By Sola Ogundipe
PRESIDENT Goodluck Jonathan has been called upon to use his good office to ensure the survival of Nigerian children by operationalising the proposed comprehensive routine child immunisation in the country.
Making the call in Lagos last week during a medical forum on pneumococcal awareness organised by the Paediatrics Association of Nigeria (PAN) in collaboration with Pfizer International, an experienced paediatrician and endocrinologist, Dr. Dorothy Esangbedo said there is urgent need for routine immunisation to take off in the country without delay in order to prevent the high death toll of Nigerian children from pneumonia and other invasive pneumococcal disorders.
Esangbedo, who is President of the Paediatrics Association of Nigeria observed that the main causes of childhood pneumonia and associated vaccine preventable illnesses are pneumococcal bacteria and haemophilus influenza type B bacteria (Hib) which are currently not on the immunisation schedule of the country.
According to her: “There There is urgent need to operationalise the proposed comprehensive routine immunisation in the country which includes the pneumococcal vaccine (PCV13), haemophilus influenza type B vaccine and rota virus vaccine.
“The inclusion of these vaccines with other vaccines as pentavalent vaccine will be a simple and effective intervention to reduce the 35 percent of deaths caused by vaccine preventable diseases of pneumonia and gastroenteritis.”
Noting that immunization is a worthwhile investment to the future of the country, she stated: “It is for this reason that on behalf of the children of this country, PAN requests the Federal government to declare a worthy gift for Nigerian children on thios 50th anniversary of the nation’s 50th independence by announcing the take-okk of the routine immunization schedule under a policy environment that protects the fund for childhood immunisation from political changes in the country. This would really add greater excitement to our Golden Jubilee celebration,” she asserted.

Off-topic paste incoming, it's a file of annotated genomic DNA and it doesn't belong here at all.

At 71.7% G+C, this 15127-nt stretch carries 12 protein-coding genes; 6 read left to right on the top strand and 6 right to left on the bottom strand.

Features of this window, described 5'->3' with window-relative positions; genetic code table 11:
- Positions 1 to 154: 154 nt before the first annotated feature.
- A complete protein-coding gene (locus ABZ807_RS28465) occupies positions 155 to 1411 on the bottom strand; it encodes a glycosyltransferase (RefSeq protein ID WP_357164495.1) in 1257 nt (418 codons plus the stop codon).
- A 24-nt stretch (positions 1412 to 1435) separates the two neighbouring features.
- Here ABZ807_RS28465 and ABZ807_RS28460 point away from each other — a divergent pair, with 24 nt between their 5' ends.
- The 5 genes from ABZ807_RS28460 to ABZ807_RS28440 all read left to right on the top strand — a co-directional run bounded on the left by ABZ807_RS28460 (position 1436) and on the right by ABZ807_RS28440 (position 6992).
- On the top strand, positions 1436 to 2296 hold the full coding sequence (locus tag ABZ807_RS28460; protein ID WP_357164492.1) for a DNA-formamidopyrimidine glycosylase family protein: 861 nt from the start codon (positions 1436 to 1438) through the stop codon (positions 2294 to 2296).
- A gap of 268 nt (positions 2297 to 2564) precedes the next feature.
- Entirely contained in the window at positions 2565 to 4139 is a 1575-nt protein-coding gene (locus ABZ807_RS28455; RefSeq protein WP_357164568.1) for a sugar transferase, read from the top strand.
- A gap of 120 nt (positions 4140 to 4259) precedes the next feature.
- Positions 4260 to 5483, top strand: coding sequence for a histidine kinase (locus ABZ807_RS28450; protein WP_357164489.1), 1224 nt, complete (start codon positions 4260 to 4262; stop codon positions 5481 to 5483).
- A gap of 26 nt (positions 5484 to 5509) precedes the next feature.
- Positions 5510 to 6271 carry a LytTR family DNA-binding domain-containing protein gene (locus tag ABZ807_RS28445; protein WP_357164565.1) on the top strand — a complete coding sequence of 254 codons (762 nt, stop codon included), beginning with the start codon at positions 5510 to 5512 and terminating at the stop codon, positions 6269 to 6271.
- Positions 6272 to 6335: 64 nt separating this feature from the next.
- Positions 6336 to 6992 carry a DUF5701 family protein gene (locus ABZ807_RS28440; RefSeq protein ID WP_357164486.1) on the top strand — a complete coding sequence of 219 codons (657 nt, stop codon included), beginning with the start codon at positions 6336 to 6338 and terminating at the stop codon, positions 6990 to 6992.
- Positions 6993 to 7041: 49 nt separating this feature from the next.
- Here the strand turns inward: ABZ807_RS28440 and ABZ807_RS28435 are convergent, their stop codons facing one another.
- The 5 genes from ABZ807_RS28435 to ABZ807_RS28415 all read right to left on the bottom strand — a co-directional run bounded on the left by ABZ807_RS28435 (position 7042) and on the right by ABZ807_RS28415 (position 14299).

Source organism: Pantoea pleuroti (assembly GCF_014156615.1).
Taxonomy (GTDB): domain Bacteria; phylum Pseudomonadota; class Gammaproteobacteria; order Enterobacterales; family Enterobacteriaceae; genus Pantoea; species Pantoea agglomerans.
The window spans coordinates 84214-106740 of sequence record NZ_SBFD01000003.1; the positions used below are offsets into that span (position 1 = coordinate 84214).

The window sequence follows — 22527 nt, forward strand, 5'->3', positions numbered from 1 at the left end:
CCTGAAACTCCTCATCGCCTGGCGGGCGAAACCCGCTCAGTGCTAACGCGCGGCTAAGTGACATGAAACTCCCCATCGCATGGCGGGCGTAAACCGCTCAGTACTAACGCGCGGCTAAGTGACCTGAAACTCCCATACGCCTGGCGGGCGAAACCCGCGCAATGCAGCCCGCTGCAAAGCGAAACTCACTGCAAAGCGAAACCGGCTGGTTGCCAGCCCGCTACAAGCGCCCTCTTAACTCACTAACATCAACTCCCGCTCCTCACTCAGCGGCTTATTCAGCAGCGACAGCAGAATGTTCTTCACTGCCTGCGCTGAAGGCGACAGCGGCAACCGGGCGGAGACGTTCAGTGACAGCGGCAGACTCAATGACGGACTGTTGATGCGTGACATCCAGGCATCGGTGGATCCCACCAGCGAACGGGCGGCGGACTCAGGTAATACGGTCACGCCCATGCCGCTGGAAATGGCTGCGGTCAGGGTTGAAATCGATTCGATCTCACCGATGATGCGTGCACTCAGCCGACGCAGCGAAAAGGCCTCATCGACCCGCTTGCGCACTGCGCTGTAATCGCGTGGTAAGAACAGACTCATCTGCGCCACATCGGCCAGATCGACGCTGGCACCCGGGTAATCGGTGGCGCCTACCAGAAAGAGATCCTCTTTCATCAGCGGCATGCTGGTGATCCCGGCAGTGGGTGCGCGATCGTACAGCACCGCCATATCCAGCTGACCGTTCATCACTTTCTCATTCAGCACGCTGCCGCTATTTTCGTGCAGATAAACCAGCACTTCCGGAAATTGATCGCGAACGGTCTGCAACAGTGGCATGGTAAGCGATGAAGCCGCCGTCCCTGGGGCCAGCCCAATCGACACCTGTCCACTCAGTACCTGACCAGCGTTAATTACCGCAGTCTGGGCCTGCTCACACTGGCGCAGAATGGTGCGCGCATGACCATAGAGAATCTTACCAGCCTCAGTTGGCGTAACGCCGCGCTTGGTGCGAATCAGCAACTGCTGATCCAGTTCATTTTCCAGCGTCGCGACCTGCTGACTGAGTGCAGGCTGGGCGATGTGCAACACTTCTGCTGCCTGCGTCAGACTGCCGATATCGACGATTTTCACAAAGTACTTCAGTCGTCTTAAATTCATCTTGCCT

Also speaking, Chairman of the Pneumococcal Disease Expert Panel, Prof. Geoffrey Onyemelukwe sated that need to address the problem of invasive pneumococcal disoders through adoption of the pneumococcal conjugate vaccine into the national immunisation programme could not be taken lightly.
“Eliminating pneumonia is critical to achieving the Millennium Development Goals’ target of reducing child mortality by two thirds by 2015. But as this is a feat that can be achieved only if the vaccines are integrated into the nation’s routine immunisation schedule. We n cannot afford to delay implementation of this proposed routine immunisation to facilitate the long-term prevention of childhood pneumonia and pneumococcus-related deaths in the country.
In 2008, according to the WHO, 177,000 children aged below five years died from pneumonia and related disorders.